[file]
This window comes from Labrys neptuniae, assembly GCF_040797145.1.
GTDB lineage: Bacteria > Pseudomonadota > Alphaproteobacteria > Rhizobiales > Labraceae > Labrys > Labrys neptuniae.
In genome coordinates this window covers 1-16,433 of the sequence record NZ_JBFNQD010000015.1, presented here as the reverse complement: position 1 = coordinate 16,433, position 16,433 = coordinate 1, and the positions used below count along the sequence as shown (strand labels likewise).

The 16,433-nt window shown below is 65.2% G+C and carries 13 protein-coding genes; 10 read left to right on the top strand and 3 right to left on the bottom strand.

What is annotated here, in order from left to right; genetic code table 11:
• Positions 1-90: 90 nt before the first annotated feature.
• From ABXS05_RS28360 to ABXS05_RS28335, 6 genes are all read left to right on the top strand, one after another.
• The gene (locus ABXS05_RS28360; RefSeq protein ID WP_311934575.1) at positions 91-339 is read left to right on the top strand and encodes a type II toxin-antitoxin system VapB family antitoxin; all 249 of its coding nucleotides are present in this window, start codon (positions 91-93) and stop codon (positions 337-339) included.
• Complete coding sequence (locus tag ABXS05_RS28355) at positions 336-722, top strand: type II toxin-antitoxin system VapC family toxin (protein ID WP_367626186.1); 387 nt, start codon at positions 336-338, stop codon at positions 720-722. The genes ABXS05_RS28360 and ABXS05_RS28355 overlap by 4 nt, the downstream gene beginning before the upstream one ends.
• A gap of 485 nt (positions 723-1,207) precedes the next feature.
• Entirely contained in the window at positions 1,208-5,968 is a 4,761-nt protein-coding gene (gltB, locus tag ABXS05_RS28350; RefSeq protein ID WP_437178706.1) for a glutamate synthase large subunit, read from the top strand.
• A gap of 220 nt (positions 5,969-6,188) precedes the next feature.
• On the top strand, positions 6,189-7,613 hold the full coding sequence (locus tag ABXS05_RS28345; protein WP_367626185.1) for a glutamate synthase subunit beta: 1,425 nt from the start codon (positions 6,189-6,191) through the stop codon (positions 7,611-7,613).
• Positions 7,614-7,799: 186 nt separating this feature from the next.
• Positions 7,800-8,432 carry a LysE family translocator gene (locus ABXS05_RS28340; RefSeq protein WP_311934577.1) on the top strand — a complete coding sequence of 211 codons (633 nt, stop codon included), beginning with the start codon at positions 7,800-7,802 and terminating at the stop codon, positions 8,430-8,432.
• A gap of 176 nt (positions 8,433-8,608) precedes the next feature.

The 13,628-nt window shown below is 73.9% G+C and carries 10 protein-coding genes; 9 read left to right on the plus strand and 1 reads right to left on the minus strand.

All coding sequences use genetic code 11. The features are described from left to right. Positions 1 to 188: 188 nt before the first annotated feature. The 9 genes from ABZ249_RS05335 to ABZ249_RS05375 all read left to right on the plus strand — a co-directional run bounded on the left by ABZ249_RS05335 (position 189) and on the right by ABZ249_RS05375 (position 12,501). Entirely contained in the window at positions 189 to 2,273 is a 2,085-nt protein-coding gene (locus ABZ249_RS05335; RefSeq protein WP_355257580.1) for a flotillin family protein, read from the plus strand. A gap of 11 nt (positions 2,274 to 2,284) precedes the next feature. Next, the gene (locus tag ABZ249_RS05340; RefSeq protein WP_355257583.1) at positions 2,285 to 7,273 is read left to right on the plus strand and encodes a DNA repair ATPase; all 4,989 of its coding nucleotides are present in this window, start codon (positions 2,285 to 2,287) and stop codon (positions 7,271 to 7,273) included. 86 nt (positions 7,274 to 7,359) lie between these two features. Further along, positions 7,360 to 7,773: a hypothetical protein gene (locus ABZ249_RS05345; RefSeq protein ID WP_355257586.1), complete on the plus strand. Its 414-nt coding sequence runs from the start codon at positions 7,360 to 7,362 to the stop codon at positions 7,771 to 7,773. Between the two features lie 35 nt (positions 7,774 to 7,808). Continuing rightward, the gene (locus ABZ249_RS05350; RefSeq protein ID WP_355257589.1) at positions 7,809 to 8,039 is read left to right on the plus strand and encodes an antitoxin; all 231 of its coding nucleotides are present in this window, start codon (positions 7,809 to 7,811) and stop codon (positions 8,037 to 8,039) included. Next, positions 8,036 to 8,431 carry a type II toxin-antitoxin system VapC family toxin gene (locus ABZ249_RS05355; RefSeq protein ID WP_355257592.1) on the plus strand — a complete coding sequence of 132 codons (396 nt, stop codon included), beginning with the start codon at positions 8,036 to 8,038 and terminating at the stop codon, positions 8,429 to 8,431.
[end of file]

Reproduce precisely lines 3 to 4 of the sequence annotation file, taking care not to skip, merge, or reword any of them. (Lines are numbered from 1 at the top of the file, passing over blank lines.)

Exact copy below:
In genome coordinates this window covers 1-16,433 of the sequence record NZ_JBFNQD010000015.1, presented here as the reverse complement: position 1 = coordinate 16,433, position 16,433 = coordinate 1, and the positions used below count along the sequence as shown (strand labels likewise).

The 16,433-nt window shown below is 65.2% G+C and carries 13 protein-coding genes; 10 read left to right on the top strand and 3 right to left on the bottom strand.